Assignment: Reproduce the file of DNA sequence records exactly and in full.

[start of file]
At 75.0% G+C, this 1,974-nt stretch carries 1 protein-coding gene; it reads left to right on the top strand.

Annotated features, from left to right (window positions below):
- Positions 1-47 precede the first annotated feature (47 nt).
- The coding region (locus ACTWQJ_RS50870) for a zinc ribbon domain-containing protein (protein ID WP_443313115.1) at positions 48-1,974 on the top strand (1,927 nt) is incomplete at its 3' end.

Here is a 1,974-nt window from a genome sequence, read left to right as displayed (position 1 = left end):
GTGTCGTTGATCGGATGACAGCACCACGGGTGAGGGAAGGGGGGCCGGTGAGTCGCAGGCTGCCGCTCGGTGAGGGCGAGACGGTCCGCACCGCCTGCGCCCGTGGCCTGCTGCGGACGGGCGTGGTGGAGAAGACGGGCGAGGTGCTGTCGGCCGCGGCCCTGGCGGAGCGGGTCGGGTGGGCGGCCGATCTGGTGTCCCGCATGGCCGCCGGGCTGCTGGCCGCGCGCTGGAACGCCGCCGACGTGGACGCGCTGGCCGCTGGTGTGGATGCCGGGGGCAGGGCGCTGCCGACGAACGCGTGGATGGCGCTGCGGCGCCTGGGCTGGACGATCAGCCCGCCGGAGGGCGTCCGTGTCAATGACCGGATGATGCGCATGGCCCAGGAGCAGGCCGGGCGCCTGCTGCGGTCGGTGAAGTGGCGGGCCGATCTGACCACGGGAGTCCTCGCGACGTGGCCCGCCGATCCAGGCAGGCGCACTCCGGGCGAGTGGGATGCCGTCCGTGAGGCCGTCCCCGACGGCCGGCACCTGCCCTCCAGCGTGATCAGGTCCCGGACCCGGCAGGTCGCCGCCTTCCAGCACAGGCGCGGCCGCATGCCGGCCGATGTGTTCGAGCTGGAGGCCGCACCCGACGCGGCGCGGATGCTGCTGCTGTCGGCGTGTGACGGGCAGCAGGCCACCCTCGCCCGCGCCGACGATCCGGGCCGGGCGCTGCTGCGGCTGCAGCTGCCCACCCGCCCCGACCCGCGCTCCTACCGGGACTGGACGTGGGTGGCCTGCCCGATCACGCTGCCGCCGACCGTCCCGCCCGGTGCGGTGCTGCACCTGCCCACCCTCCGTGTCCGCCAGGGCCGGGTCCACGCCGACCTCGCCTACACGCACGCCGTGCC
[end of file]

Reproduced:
At 75.0% G+C, this 1,974-nt stretch carries 1 protein-coding gene; it reads left to right on the top strand.

Annotated features, from left to right (window positions below):
- Positions 1-47 precede the first annotated feature (47 nt).
- The coding region (locus ACTWQJ_RS50870) for a zinc ribbon domain-containing protein (protein ID WP_443313115.1) at positions 48-1,974 on the top strand (1,927 nt) is incomplete at its 3' end.

Here is a 1,974-nt window from a genome sequence, read left to right as displayed (position 1 = left end):
GTGTCGTTGATCGGATGACAGCACCACGGGTGAGGGAAGGGGGGCCGGTGAGTCGCAGGCTGCCGCTCGGTGAGGGCGAGACGGTCCGCACCGCCTGCGCCCGTGGCCTGCTGCGGACGGGCGTGGTGGAGAAGACGGGCGAGGTGCTGTCGGCCGCGGCCCTGGCGGAGCGGGTCGGGTGGGCGGCCGATCTGGTGTCCCGCATGGCCGCCGGGCTGCTGGCCGCGCGCTGGAACGCCGCCGACGTGGACGCGCTGGCCGCTGGTGTGGATGCCGGGGGCAGGGCGCTGCCGACGAACGCGTGGATGGCGCTGCGGCGCCTGGGCTGGACGATCAGCCCGCCGGAGGGCGTCCGTGTCAATGACCGGATGATGCGCATGGCCCAGGAGCAGGCCGGGCGCCTGCTGCGGTCGGTGAAGTGGCGGGCCGATCTGACCACGGGAGTCCTCGCGACGTGGCCCGCCGATCCAGGCAGGCGCACTCCGGGCGAGTGGGATGCCGTCCGTGAGGCCGTCCCCGACGGCCGGCACCTGCCCTCCAGCGTGATCAGGTCCCGGACCCGGCAGGTCGCCGCCTTCCAGCACAGGCGCGGCCGCATGCCGGCCGATGTGTTCGAGCTGGAGGCCGCACCCGACGCGGCGCGGATGCTGCTGCTGTCGGCGTGTGACGGGCAGCAGGCCACCCTCGCCCGCGCCGACGATCCGGGCCGGGCGCTGCTGCGGCTGCAGCTGCCCACCCGCCCCGACCCGCGCTCCTACCGGGACTGGACGTGGGTGGCCTGCCCGATCACGCTGCCGCCGACCGTCCCGCCCGGTGCGGTGCTGCACCTGCCCACCCTCCGTGTCCGCCAGGGCCGGGTCCACGCCGACCTCGCCTACACGCACGCCGTGCC